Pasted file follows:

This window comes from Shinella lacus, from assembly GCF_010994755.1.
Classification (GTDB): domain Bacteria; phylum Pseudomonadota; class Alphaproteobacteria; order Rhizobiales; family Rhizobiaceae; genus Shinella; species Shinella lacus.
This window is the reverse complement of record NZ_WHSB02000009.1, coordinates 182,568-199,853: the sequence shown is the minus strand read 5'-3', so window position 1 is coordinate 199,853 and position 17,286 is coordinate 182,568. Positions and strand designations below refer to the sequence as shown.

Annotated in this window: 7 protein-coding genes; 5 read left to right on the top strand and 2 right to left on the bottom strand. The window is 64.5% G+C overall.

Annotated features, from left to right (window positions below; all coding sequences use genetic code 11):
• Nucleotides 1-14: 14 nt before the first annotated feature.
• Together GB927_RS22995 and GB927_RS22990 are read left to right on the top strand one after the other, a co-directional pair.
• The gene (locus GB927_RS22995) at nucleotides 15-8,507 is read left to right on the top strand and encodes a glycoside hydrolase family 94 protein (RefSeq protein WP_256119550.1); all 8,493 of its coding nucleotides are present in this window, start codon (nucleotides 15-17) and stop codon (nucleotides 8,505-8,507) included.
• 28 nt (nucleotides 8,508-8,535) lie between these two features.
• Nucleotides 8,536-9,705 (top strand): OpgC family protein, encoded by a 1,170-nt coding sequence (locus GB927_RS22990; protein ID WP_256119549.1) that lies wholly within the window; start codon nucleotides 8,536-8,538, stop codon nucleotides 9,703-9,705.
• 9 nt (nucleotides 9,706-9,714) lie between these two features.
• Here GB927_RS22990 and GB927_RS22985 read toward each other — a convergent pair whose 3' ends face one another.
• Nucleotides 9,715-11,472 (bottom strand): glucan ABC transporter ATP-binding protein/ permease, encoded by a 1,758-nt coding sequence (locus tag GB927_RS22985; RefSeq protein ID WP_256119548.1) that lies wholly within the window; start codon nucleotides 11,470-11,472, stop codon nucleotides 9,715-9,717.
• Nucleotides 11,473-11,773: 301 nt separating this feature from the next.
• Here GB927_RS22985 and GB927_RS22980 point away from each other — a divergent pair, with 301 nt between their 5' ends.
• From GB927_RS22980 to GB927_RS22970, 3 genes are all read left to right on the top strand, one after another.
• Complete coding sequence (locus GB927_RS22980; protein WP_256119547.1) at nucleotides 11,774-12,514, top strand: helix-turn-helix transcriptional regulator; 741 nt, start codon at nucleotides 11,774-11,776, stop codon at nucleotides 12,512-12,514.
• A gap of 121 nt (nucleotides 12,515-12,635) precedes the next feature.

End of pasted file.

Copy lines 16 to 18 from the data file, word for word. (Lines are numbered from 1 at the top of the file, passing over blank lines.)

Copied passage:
• From GB927_RS22980 to GB927_RS22970, 3 genes are all read left to right on the top strand, one after another.
• Complete coding sequence (locus GB927_RS22980; protein WP_256119547.1) at nucleotides 11,774-12,514, top strand: helix-turn-helix transcriptional regulator; 741 nt, start codon at nucleotides 11,774-11,776, stop codon at nucleotides 12,512-12,514.
• A gap of 121 nt (nucleotides 12,515-12,635) precedes the next feature.